Yet, while living in such harsh conditions, the poet continued to write, scribbling some of the poems known collectively as The Pisan Cantos on a few sheets of toilet paper.

He was kept in this steel-mesh cage for about three weeks until his deteriorating condition became unavoidably evident. He had became apathetic, ate but little, and seldom rose from his blanket.
On June 14 and 15, the camp’s psychiatrists examined him, finding signs of memory loss, depression, and general imbalance. Pound had in past shown little regard for psychiatry, and he had called its major theorist “Sigmund the quack,” adding at another time that, “Thanks to Freud and Dostoevsky we have now an army of nervous nellies who are worried sick about their insignificant emotional life…” But it was thanks to the psychiatrists that he was transferred to a pyramidal tent (the type in which officers charged with crimes were housed), allowed reading material, visits from his wife, and even occasional use of the infirmary typewriter. In the tent, he continued to write The Pisan Cantos and to translate from Chinese the works of Confucius.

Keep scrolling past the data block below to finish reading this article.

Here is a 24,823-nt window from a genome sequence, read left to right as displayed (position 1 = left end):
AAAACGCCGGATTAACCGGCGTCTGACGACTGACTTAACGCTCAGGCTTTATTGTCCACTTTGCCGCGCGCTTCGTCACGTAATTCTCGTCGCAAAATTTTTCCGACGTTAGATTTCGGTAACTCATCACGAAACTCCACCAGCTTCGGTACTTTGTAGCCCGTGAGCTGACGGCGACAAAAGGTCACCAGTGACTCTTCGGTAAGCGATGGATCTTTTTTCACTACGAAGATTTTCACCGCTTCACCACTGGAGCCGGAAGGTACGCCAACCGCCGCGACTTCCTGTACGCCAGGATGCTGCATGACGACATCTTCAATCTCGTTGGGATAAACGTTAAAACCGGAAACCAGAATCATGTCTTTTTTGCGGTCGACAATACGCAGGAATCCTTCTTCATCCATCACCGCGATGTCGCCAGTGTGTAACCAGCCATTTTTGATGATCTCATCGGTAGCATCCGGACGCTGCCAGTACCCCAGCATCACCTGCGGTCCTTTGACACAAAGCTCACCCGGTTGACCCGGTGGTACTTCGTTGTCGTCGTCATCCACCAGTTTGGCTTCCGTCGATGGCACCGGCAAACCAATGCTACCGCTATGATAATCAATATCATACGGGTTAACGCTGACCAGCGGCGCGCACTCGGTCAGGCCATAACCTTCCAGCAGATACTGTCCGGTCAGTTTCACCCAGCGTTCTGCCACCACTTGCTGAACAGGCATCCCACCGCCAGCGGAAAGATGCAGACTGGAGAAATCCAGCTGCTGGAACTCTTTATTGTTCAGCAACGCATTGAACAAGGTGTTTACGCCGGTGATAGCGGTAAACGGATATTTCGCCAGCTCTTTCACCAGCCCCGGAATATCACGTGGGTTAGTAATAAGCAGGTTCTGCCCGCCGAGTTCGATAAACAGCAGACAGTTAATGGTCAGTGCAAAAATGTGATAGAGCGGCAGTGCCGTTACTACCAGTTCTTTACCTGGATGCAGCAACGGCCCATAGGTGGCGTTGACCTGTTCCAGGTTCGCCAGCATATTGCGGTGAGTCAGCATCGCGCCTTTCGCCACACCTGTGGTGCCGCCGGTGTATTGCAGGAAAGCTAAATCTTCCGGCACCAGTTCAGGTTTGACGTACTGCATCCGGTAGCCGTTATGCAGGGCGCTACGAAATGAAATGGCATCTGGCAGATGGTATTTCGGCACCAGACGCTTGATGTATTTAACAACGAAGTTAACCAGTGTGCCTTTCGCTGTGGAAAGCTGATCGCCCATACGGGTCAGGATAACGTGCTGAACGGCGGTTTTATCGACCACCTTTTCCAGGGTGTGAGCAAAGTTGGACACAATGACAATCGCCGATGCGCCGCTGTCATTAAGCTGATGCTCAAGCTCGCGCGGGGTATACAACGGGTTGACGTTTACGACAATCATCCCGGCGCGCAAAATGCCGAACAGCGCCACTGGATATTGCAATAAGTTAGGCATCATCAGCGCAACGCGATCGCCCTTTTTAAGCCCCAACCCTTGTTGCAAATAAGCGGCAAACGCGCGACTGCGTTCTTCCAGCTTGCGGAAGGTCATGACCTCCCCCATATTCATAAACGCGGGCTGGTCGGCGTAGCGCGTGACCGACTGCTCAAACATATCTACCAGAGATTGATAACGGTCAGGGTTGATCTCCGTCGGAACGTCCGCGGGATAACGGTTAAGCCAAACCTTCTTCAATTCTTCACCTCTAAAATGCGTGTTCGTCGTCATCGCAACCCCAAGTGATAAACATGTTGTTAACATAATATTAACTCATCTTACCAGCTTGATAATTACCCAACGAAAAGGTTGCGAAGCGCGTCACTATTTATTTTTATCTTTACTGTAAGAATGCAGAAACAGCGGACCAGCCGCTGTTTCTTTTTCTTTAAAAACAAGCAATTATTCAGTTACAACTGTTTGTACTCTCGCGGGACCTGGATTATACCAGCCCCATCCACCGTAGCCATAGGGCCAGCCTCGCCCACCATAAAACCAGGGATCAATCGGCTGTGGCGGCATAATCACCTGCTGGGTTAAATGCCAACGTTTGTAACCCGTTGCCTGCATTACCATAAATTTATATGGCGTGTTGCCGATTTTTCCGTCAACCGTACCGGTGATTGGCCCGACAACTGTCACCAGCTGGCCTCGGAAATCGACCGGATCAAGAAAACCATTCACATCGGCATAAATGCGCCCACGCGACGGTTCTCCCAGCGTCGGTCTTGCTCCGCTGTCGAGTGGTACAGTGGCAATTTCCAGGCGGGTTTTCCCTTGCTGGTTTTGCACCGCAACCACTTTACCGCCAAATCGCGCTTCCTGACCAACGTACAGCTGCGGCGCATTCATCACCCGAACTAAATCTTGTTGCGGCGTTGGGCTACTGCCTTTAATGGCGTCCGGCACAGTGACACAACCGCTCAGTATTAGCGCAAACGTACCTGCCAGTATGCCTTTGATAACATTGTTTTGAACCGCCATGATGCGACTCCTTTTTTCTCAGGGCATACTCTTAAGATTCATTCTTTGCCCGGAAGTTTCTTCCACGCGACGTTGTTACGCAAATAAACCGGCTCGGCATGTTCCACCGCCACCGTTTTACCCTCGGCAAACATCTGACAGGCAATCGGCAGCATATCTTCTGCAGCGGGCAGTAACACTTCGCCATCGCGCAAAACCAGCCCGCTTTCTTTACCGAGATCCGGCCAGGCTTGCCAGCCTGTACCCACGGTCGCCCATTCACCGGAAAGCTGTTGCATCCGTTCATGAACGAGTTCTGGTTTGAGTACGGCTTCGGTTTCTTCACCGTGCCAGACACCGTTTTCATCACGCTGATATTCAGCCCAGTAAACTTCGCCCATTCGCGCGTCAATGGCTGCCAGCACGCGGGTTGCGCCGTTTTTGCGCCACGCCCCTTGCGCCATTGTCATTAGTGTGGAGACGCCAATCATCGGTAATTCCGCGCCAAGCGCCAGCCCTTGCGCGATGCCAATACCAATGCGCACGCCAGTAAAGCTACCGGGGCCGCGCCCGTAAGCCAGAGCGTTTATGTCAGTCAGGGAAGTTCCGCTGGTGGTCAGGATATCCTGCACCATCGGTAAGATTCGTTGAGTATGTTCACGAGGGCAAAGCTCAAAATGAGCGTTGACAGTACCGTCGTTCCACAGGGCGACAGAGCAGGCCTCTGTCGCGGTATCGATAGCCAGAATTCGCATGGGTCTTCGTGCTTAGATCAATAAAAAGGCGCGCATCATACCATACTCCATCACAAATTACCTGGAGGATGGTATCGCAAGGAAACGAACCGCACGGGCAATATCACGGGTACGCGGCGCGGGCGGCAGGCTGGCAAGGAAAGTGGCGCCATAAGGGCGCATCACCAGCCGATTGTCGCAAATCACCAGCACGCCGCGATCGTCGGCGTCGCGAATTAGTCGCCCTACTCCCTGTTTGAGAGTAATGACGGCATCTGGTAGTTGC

In a way, Pound also became the camp’s resident character. He devised his own physical exercises, mock fencing and playing tennis using an old broom handle, and was courteous and friendly with the guards, who reciprocated his approachability by being kind to him. He told medical personnel that the government would never try him for treason, because he “had too much on several people in Washington,” and as he left the camp for Rome and transfer to Washington, he put his hand on his neck, making a pantomime of someone being hanged.

He stayed in detention in the camp until on November 15, when he was flown to Washington via Rome to face treason charges.

Who was this unrecognizable Ezra Pound, so far from the reputable poetry anthologies where we find him today? Why was he being kept in a cage in Tuscany, charged with the capital crime of treason by the United States?